Sheer poetry in musical notes

Impressive duo

Every audience member at Windmills Craftworks was made a believer in the power of music at the recently-held concert by American singer-songwriter and cellist Ben Sollee, who was accompanied by percussionist Jordan Ellis on his second visit to Bangalore in the last one year.

A self-made musician from Kentucky, Ben presented a unique genre-bending set of folk, bluegrass, jazz and R‘n’B tunes. Nearly each song was opened with a vivid story narrating the circumstances that inspired it – from describing how he felt watching his six-year-old son Oliver’s first bicycle ride, which inspired ‘Slow Down’, to sharing how each album is a collection of self-portraits, there was sheer poetry in his words, be it in the lyrics or anecdotes.

Ben’s cello, which he fondly calls Kay, was an object of wonder for the crowd, who applauded after each solo. His versatility not only came through in his singing but also the styles in which he played the unique instrument. Jordan did not fail to impress either, moving swiftly from his drum kit to the cajon to creating beats on the cello itself. There was a sense of familiarity between the musicians, who showed impeccable style and timing.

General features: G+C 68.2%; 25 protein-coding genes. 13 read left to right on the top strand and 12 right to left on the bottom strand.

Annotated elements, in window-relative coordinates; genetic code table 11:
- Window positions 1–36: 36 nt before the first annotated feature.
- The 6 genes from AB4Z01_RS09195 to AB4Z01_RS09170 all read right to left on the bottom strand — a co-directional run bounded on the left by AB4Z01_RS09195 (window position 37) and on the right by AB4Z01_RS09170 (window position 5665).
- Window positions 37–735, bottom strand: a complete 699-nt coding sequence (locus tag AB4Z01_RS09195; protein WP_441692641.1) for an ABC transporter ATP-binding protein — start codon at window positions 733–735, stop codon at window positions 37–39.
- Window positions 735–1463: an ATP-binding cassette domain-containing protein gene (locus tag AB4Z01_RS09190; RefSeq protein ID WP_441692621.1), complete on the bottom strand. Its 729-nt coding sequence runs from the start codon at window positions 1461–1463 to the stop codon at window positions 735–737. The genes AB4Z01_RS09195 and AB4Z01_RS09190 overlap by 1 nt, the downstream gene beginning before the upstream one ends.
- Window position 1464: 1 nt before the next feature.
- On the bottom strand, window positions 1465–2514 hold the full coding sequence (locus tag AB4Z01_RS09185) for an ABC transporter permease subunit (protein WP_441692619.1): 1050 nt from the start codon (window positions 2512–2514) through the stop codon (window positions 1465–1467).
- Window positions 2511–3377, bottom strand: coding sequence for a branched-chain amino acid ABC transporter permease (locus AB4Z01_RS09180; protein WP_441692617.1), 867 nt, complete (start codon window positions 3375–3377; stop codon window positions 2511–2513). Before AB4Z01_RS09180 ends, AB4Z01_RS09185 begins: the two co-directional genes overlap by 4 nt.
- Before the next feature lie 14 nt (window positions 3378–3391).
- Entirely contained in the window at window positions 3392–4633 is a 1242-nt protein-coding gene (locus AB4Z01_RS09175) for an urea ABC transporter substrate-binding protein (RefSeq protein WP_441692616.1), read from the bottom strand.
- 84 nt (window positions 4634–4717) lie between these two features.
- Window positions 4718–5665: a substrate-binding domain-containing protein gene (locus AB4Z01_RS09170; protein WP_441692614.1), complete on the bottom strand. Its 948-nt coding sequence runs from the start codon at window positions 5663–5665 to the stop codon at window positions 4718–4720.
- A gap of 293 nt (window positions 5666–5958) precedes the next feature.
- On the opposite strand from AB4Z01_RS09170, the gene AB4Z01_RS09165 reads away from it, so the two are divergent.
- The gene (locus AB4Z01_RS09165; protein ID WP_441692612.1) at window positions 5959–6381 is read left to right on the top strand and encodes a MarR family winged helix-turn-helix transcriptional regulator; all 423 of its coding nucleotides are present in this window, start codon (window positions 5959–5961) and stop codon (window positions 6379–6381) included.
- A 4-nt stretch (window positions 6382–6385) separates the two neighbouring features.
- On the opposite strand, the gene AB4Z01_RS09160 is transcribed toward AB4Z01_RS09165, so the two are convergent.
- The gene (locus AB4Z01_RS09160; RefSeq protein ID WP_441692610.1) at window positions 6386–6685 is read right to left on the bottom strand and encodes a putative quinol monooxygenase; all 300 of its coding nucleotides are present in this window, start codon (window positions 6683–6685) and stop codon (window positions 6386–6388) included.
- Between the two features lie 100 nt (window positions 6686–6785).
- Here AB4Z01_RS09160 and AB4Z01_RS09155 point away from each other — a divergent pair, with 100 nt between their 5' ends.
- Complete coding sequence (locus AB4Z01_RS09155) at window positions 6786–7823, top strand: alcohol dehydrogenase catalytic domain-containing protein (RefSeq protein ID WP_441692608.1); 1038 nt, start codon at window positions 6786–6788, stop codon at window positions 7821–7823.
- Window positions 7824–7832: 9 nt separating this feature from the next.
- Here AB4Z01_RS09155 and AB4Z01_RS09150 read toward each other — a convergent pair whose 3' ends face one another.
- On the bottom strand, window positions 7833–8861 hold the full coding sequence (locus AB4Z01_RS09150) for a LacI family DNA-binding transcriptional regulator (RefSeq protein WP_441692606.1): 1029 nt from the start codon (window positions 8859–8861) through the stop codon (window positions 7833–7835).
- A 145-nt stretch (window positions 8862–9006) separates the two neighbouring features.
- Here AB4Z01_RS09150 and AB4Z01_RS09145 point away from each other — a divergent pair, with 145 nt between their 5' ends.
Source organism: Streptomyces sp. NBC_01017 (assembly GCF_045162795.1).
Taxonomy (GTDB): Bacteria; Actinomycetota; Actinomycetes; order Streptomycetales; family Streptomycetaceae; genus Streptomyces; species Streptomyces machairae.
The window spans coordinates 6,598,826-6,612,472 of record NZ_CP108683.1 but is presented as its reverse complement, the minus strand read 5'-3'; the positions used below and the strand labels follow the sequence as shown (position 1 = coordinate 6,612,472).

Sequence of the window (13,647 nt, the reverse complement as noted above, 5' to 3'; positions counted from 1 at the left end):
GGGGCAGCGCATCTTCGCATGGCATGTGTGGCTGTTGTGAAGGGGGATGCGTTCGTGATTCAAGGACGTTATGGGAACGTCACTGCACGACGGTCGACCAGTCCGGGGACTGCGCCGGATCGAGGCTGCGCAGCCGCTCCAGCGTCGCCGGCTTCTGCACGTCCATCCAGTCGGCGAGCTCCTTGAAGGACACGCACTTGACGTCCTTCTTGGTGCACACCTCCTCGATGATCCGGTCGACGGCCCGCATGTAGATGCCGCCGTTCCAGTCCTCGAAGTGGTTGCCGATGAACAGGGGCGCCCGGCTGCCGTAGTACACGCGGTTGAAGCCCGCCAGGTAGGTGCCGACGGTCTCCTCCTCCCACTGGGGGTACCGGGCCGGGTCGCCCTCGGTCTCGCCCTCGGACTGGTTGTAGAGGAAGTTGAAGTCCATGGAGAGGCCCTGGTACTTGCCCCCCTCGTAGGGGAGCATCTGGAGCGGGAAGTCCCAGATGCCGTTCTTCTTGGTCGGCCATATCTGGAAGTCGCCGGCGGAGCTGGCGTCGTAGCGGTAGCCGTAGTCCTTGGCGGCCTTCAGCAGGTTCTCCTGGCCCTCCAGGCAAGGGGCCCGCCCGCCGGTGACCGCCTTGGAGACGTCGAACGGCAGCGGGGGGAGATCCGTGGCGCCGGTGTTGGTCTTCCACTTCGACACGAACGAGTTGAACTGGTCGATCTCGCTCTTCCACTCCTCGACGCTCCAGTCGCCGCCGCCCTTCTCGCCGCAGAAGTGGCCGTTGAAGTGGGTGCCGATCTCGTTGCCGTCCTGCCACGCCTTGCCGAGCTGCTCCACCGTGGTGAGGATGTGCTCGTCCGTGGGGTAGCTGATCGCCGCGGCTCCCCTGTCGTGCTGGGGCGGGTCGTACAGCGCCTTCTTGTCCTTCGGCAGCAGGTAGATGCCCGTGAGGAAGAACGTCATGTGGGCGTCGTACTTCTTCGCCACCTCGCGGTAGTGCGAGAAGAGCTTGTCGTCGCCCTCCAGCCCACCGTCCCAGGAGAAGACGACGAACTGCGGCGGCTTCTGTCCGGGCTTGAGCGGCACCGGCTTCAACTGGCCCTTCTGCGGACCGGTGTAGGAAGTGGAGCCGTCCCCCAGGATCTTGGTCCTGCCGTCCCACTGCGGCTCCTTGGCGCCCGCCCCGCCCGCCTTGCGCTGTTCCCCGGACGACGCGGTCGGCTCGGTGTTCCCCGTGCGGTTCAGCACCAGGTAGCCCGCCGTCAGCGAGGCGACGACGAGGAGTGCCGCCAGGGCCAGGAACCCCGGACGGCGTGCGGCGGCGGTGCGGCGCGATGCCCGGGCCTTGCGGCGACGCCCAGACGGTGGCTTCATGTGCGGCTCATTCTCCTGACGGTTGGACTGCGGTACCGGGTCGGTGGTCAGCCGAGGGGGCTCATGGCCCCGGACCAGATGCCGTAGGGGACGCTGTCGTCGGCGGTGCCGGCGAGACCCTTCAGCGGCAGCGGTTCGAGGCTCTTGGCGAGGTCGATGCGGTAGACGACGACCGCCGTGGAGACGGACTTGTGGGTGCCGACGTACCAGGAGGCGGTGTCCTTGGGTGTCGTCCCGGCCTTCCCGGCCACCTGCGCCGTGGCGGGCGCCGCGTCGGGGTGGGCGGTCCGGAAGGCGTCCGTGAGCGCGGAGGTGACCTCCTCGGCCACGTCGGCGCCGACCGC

“It was one of the most sublime and beautiful portrayals of earnest music. Ben has an incredible talent for storytelling, which is rarely found in artistes these days. The cello was beautiful but his voice, which was raw and pure, overpowered everything else. The chemistry between the two musicians was so natural that it felt like they were cut out from the same cloth,” said Mehul, who attended the concert.

The honest expression came through clear and strong in songs like ‘It’s Not Impossible’, ‘Electrified’, ‘Prettiest Tree on the Mountain’, ‘DIY’ and ‘Captivity’ among others. A few covers like Harry Belfonte’s ‘Dolly Dawn’ and Paul Simon’s ‘Obvious Child’ worked well with the audience as did the groovy basslines of Rudolph David, the creative head at Windmills, who joined them for a few songs.

Ben donned a big smile after the performance. “There were a couple of spots where I was still adjusting to being here. But I love telling stories and sometimes, they take a twist when you’re telling them in a foreign country, which is fun. I didn’t have expectations on how I wanted my music to be interpreted. But I think that people got the vibe of what we were trying to communicate in the songs, whether it was joy or overcoming challenges,” said the cellist.

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